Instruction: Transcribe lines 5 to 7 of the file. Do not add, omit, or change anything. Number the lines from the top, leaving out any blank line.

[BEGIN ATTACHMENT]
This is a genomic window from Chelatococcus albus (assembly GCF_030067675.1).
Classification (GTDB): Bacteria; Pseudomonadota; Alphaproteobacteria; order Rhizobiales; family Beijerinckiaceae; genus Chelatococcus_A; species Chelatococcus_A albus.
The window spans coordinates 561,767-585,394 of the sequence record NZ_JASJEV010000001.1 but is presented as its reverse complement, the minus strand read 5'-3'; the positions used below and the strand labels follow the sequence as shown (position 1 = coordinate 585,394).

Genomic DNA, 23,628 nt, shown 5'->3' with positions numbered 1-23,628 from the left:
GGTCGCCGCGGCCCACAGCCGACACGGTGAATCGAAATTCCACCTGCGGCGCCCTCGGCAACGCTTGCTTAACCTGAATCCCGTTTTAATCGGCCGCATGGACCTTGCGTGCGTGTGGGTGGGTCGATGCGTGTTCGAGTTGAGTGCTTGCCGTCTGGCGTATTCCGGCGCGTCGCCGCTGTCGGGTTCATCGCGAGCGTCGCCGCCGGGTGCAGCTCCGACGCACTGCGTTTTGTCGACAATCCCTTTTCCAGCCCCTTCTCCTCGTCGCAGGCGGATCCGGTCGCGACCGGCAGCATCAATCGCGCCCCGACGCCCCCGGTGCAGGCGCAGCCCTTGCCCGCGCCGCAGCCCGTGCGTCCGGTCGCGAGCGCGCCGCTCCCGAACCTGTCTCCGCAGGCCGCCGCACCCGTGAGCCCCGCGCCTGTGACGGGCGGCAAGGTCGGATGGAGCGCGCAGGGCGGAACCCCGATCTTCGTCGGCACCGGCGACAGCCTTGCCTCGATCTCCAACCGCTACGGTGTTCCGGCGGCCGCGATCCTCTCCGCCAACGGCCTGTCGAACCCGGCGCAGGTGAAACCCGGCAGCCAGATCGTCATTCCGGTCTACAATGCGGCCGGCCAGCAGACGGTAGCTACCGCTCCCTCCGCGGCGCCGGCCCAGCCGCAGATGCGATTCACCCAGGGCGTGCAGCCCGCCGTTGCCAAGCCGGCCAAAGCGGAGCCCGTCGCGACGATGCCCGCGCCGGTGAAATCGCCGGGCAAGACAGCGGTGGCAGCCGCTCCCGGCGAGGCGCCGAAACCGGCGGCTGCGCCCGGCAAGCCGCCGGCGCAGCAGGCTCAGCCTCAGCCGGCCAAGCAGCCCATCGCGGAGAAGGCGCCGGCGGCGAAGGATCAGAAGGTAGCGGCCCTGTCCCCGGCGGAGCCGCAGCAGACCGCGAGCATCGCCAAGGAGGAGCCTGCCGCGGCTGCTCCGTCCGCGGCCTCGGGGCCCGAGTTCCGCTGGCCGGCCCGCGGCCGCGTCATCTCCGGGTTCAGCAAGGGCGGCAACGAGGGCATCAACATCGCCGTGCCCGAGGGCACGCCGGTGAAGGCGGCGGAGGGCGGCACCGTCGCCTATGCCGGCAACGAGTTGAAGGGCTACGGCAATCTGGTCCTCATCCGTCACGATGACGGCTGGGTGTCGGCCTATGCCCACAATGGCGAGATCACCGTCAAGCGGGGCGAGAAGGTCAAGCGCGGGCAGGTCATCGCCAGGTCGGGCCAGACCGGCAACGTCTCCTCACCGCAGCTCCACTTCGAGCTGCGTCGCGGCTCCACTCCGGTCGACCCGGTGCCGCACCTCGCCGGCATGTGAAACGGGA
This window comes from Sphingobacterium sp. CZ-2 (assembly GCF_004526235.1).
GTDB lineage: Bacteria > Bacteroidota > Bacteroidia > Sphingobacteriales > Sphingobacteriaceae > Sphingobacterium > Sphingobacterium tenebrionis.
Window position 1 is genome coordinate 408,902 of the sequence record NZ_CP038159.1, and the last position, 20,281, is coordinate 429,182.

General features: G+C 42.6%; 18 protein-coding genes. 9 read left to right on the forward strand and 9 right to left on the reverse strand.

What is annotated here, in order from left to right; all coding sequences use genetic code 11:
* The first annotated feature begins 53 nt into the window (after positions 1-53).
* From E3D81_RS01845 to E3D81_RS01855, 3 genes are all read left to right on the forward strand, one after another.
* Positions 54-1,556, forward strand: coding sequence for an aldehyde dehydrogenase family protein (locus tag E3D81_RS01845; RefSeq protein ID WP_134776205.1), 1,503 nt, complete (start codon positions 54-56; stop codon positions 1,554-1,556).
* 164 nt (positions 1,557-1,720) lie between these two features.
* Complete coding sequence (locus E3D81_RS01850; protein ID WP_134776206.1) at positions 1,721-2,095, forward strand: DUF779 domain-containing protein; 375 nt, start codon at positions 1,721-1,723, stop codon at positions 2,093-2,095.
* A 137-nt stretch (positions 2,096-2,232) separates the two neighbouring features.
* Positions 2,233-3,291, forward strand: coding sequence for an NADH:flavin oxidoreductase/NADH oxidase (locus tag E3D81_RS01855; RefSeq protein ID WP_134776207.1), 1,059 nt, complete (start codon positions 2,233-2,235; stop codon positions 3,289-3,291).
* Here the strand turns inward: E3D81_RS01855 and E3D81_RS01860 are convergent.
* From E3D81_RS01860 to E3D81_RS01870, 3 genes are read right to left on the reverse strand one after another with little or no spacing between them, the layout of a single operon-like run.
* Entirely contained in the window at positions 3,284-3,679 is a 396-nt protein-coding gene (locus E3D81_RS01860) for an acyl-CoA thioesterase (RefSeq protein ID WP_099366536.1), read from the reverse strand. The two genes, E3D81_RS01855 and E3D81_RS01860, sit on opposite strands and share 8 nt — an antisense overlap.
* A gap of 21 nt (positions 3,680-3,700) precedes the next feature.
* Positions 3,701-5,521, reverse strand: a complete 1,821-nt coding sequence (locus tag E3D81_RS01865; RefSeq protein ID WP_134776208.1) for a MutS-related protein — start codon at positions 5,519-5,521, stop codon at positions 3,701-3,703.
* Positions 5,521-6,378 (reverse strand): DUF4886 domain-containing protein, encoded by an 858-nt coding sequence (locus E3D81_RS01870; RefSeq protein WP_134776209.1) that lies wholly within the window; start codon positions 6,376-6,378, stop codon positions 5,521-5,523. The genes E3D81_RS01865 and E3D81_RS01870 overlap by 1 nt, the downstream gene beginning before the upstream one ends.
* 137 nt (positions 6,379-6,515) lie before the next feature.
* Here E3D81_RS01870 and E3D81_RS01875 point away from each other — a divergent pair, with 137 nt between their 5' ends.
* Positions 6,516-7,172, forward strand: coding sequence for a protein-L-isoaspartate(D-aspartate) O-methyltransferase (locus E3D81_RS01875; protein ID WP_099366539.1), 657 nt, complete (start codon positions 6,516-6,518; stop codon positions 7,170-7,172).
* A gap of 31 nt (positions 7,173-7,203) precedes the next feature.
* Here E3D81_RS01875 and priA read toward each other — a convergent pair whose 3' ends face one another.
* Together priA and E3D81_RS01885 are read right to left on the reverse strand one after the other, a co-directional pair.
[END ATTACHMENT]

GGTCGCCGCGGCCCACAGCCGACACGGTGAATCGAAATTCCACCTGCGGCGCCCTCGGCAACGCTTGCTTAACCTGAATCCCGTTTTAATCGGCCGCATGGACCTTGCGTGCGTGTGGGTGGGTCGATGCGTGTTCGAGTTGAGTGCTTGCCGTCTGGCGTATTCCGGCGCGTCGCCGCTGTCGGGTTCATCGCGAGCGTCGCCGCCGGGTGCAGCTCCGACGCACTGCGTTTTGTCGACAATCCCTTTTCCAGCCCCTTCTCCTCGTCGCAGGCGGATCCGGTCGCGACCGGCAGCATCAATCGCGCCCCGACGCCCCCGGTGCAGGCGCAGCCCTTGCCCGCGCCGCAGCCCGTGCGTCCGGTCGCGAGCGCGCCGCTCCCGAACCTGTCTCCGCAGGCCGCCGCACCCGTGAGCCCCGCGCCTGTGACGGGCGGCAAGGTCGGATGGAGCGCGCAGGGCGGAACCCCGATCTTCGTCGGCACCGGCGACAGCCTTGCCTCGATCTCCAACCGCTACGGTGTTCCGGCGGCCGCGATCCTCTCCGCCAACGGCCTGTCGAACCCGGCGCAGGTGAAACCCGGCAGCCAGATCGTCATTCCGGTCTACAATGCGGCCGGCCAGCAGACGGTAGCTACCGCTCCCTCCGCGGCGCCGGCCCAGCCGCAGATGCGATTCACCCAGGGCGTGCAGCCCGCCGTTGCCAAGCCGGCCAAAGCGGAGCCCGTCGCGACGATGCCCGCGCCGGTGAAATCGCCGGGCAAGACAGCGGTGGCAGCCGCTCCCGGCGAGGCGCCGAAACCGGCGGCTGCGCCCGGCAAGCCGCCGGCGCAGCAGGCTCAGCCTCAGCCGGCCAAGCAGCCCATCGCGGAGAAGGCGCCGGCGGCGAAGGATCAGAAGGTAGCGGCCCTGTCCCCGGCGGAGCCGCAGCAGACCGCGAGCATCGCCAAGGAGGAGCCTGCCGCGGCTGCTCCGTCCGCGGCCTCGGGGCCCGAGTTCCGCTGGCCGGCCCGCGGCCGCGTCATCTCCGGGTTCAGCAAGGGCGGCAACGAGGGCATCAACATCGCCGTGCCCGAGGGCACGCCGGTGAAGGCGGCGGAGGGCGGCACCGTCGCCTATGCCGGCAACGAGTTGAAGGGCTACGGCAATCTGGTCCTCATCCGTCACGATGACGGCTGGGTGTCGGCCTATGCCCACAATGGCGAGATCACCGTCAAGCGGGGCGAGAAGGTCAAGCGCGGGCAGGTCATCGCCAGGTCGGGCCAGACCGGCAACGTCTCCTCACCGCAGCTCCACTTCGAGCTGCGTCGCGGCTCCACTCCGGTCGACCCGGTGCCGCACCTCGCCGGCATGTGAAACGGGA
This window comes from Sphingobacterium sp. CZ-2 (assembly GCF_004526235.1).
GTDB lineage: Bacteria > Bacteroidota > Bacteroidia > Sphingobacteriales > Sphingobacteriaceae > Sphingobacterium > Sphingobacterium tenebrionis.